Open main menu

Green growth is a term to describe a path of economic growth that uses natural resources in a sustainable manner. It is used globally to provide an alternative concept to typical industrial economic growth. This path would lead to what is known as a green economy.

Green growth as a policy strategyEdit

The term green growth has been used to describe national or international strategies.

Organizational efforts on green growthEdit

  • UNESCAP: In 2012, the United Nations Economic and Social Commission for Asia and the Pacific released the Low Carbon Green Growth Roadmap for Asia and the Pacific to explore the opportunities that a low carbon green growth path offers to the region. The roadmap articulates five tracks on which to drive the economic system change necessary to pursue low carbon green growth as a new economic development path.[1]
  • OECD: In 2011 the OECD published a strategy towards green growth.[2]
  • UNEP: In 2008, the United Nations Environment Programme (UNEP) led the Green Economy Initiative.[3]
  • World Bank: In 2012, the World Bank published its report "Inclusive Green Growth: The Pathway to Sustainable Development".[4]
  • International Chamber of Commerce (ICC): In 2010, ICC launched the unique global business Task Force on Green Economy resulting in the Green Economy Roadmap, a guide for business, policymakers and society published in 2012.[5][6]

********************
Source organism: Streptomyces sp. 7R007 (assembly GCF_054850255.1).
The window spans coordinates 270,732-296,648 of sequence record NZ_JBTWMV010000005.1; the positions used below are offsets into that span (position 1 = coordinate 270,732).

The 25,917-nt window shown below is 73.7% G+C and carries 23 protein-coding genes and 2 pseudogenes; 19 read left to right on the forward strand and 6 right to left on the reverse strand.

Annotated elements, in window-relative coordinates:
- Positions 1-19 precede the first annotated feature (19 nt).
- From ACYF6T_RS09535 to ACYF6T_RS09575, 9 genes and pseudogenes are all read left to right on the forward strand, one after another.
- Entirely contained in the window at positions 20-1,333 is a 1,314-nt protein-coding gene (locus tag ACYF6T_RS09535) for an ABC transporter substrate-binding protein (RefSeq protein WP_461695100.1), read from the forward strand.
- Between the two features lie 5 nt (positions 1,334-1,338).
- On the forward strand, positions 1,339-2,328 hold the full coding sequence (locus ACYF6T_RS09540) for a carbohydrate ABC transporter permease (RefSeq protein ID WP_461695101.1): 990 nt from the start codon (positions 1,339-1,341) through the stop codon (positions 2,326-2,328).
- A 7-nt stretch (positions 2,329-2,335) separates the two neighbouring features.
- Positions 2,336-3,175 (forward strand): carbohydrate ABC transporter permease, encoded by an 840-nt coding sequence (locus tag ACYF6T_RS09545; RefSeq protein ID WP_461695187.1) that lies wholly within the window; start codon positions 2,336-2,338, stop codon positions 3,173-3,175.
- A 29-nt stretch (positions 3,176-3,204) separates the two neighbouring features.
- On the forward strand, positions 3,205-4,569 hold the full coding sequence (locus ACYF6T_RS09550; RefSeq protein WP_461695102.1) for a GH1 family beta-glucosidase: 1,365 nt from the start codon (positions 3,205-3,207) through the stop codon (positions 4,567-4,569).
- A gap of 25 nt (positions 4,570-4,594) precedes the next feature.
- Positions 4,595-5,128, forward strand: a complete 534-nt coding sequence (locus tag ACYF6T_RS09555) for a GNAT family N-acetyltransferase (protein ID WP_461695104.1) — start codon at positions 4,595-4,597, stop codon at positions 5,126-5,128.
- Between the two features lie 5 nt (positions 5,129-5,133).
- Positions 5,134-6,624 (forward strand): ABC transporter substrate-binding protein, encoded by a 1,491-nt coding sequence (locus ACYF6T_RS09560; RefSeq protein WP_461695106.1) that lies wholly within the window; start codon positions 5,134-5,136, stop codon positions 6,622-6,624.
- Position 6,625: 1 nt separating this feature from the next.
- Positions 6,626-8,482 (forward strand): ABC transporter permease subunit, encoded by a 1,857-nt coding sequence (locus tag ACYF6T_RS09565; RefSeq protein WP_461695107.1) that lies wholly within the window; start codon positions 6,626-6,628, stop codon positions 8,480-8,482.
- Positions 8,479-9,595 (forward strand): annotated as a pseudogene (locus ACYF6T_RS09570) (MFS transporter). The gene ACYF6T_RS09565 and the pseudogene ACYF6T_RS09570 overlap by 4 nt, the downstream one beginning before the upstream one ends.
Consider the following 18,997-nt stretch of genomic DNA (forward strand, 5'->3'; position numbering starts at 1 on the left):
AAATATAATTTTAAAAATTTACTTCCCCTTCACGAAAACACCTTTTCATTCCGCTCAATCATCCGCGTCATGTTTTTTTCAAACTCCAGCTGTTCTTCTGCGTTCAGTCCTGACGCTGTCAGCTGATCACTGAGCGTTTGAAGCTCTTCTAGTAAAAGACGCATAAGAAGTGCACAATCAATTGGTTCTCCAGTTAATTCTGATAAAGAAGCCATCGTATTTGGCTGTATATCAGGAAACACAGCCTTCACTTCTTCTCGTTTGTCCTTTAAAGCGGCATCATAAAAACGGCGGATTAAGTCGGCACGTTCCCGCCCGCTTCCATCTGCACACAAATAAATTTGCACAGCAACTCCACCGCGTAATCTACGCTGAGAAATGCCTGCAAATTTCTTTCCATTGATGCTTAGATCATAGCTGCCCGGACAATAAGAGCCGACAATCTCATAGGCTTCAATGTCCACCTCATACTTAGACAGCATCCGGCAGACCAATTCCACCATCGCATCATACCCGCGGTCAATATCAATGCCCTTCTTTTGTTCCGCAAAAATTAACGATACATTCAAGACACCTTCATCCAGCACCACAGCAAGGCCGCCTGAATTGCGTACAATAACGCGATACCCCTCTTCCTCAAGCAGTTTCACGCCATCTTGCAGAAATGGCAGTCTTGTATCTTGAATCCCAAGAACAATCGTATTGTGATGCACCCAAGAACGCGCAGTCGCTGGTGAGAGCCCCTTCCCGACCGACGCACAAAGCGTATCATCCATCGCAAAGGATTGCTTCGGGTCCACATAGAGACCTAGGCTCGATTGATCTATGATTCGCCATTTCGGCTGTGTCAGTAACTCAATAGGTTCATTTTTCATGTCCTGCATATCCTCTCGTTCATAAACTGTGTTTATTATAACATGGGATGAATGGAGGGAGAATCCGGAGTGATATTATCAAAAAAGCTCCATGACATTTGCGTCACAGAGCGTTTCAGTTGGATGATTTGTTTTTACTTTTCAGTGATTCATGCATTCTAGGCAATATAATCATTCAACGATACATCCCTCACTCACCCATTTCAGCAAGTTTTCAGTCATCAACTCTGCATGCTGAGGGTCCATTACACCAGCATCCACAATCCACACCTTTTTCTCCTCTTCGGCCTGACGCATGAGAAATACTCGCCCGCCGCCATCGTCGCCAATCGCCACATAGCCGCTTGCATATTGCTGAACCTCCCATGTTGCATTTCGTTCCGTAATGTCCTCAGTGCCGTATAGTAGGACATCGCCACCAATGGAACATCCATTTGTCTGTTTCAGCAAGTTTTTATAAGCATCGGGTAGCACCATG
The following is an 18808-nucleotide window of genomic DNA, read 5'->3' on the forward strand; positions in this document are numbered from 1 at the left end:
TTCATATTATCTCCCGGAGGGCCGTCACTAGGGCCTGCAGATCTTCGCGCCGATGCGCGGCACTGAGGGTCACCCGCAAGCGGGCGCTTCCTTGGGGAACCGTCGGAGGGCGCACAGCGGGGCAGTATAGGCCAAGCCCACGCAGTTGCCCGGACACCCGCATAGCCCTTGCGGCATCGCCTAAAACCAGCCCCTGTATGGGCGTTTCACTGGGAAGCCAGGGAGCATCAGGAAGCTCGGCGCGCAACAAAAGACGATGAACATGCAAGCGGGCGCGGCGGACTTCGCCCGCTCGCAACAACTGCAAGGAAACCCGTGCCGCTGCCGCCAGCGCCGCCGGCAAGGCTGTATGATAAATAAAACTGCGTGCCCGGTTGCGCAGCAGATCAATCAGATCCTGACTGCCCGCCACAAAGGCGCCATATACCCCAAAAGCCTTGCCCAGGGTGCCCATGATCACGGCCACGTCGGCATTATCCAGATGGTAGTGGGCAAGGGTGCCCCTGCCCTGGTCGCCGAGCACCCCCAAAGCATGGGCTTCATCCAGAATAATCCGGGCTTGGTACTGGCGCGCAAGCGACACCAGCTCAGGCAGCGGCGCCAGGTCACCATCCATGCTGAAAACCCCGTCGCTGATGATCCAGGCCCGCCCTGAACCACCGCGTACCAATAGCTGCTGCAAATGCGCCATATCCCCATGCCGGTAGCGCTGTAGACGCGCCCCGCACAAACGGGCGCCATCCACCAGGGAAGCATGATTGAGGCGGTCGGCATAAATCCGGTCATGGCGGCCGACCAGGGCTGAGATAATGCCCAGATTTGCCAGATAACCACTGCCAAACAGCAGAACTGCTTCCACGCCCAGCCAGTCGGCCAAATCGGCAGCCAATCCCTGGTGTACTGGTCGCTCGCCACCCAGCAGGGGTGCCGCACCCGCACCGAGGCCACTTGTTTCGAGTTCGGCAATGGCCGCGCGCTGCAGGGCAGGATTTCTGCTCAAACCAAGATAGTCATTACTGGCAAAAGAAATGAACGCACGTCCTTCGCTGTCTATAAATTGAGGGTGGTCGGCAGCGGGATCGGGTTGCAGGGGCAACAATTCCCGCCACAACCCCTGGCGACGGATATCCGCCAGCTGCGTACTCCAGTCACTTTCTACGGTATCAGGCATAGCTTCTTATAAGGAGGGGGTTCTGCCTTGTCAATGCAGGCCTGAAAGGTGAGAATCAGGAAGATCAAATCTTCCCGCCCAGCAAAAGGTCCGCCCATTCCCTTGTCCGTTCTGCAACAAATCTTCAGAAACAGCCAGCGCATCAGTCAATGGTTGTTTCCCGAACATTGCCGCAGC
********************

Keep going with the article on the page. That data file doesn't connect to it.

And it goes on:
Organizations devoted to green growthEdit

  • Global Green Growth Institute: Founded in 2010 by Korean President Lee Myung-bak and later GGGI was first launched as a think tank in 2010 by Korean President Lee Myung-bak[7] and was later converted into an international treaty-based organization in 2012 at the Rio+20 Summit in Brazil.[8]
  • Green Growth Knowledge Platform: In January 2012, the Global Green Growth Institute, Organisation for Economic Co-operation and Development (OECD), United Nations Environment Programme (UNEP), and World Bank signed a Memorandum of Understanding to formally launch the Green Growth Knowledge Platform (GGKP).[9] The GGKP's mission is to enhance and expand efforts to identify and address major knowledge gaps in green growth theory and practice, and to help countries design and implement policies to move towards a green economy.[10]
  • KAIST Graduate School of Green Growth: Graduate School of Green Growth (GSGG)[11] at Korea Advanced Institute of Science and Technology (KAIST) provides world-class education and research on green business, sustainable finance, and policy through Green Business and Policy Program (MS), Green Business (MS/Ph.D.), Green MBA, and Green Business and Green Finance Track programs. GSGG was ranked 4th in 'Better World MBA' by Corporate Knights in 2015.[12] Established in 2013, GSGG nurtures professionals in green growth to cope with and adapt to climate change.

National green growth effortsEdit

  • South Korea: Green growth has become the national strategy model in South Korea. President Lee Myung Bak embraced a vision of 'Low Carbon, Green Growth' as the core of the country's new vision on the 60th anniversary of the founding of the nation.[13]